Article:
There are so many others. I don’t know the names of the members of the hospital rapid response team who rushed in and saved her life. I don’t know the names of all of the nurses and aids and therapists who supported us in those first days of recovery. There is a huge cloud of witnesses who held us in prayer and provided support as we returned to our lives.

So here we are. We’ve retired. We’ve moved to a new home in a new state. And this morning Susan will get up and the only pills she will need is her vitamins. It’s not a bad way to start the new year. With faith and love, and the support of a whole lot of people, we greet a new year and a new chapter in our adventure.

Copyright (c) 2020 by Ted E. Huffman. I wrote this. If you would like to share it, please direct your friends to my web site. If you'd like permission to copy, please send me an email. Thanks!

At the DMV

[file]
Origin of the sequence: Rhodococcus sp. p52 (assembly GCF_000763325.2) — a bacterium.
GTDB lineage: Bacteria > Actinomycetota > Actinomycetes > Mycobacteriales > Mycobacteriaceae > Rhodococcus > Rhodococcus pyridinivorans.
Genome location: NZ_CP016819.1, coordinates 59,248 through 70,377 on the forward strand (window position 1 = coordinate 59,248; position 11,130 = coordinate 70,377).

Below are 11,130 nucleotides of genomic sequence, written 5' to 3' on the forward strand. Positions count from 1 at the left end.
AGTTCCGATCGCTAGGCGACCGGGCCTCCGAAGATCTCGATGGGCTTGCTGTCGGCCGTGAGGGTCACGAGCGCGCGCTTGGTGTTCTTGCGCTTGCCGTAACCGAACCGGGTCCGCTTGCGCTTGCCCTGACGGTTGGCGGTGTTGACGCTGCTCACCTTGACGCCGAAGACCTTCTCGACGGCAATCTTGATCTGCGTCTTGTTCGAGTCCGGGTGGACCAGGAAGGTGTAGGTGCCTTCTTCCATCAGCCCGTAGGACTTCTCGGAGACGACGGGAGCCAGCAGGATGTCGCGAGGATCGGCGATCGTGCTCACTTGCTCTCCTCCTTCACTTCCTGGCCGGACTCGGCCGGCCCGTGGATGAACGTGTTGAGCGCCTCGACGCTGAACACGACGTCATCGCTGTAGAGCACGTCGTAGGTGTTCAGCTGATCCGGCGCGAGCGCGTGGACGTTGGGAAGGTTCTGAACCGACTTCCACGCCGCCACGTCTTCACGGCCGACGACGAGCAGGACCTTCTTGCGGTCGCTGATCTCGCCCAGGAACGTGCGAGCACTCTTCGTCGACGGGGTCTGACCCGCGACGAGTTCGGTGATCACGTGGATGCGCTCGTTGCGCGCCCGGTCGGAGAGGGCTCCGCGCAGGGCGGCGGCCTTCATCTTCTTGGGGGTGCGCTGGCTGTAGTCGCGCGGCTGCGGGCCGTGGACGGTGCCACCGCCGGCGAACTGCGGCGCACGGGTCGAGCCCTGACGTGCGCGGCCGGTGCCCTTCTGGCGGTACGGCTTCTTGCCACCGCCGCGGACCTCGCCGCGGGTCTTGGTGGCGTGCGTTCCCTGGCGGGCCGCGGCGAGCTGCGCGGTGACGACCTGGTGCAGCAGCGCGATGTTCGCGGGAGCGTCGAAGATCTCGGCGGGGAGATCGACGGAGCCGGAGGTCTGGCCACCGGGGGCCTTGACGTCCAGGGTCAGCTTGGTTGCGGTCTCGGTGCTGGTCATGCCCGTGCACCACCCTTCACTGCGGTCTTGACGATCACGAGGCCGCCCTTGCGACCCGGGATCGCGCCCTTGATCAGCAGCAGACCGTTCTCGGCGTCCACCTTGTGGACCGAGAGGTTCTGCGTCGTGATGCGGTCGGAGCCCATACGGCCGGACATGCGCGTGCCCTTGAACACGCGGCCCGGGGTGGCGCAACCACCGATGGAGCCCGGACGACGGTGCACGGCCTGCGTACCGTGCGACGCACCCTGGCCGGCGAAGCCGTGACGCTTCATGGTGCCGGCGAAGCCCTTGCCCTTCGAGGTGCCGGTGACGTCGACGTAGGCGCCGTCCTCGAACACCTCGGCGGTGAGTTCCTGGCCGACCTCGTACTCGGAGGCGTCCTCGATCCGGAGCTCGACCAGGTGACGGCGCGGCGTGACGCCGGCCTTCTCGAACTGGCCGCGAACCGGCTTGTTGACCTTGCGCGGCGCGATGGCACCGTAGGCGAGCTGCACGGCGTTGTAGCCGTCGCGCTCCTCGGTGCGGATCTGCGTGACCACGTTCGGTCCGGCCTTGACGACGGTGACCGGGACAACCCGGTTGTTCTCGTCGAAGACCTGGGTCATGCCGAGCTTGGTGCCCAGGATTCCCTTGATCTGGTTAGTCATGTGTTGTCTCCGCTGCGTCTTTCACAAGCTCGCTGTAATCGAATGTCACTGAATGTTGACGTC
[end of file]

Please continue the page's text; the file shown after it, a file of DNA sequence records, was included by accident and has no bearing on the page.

When we moved to Idaho from North Dakota, I went to the Division of Motor Vehicles office and waited in line with my registration slips and titles to our cars to get our vehicles registered and obtain Idaho license plates for our vehicles. After waiting in line for quite some time, I finally got to a clerk who took a look at our North Dakota titles and informed me that I would have to bring my wife with me to the office in order to get the cars registered. Since the titles were in both of our names, I was told the only way they could be registered was if we both signed. I told the clerk that the titles were so issued that either of us could sell the cars without the other being present. I was informed that it didn’t matter. If we wanted to get the cars registered, we would need to come in together. On another day the two of us both want to the office, waited in line, and succeeded in registering our vehicles and putting the paperwork in order to receive Idaho titles for our cars.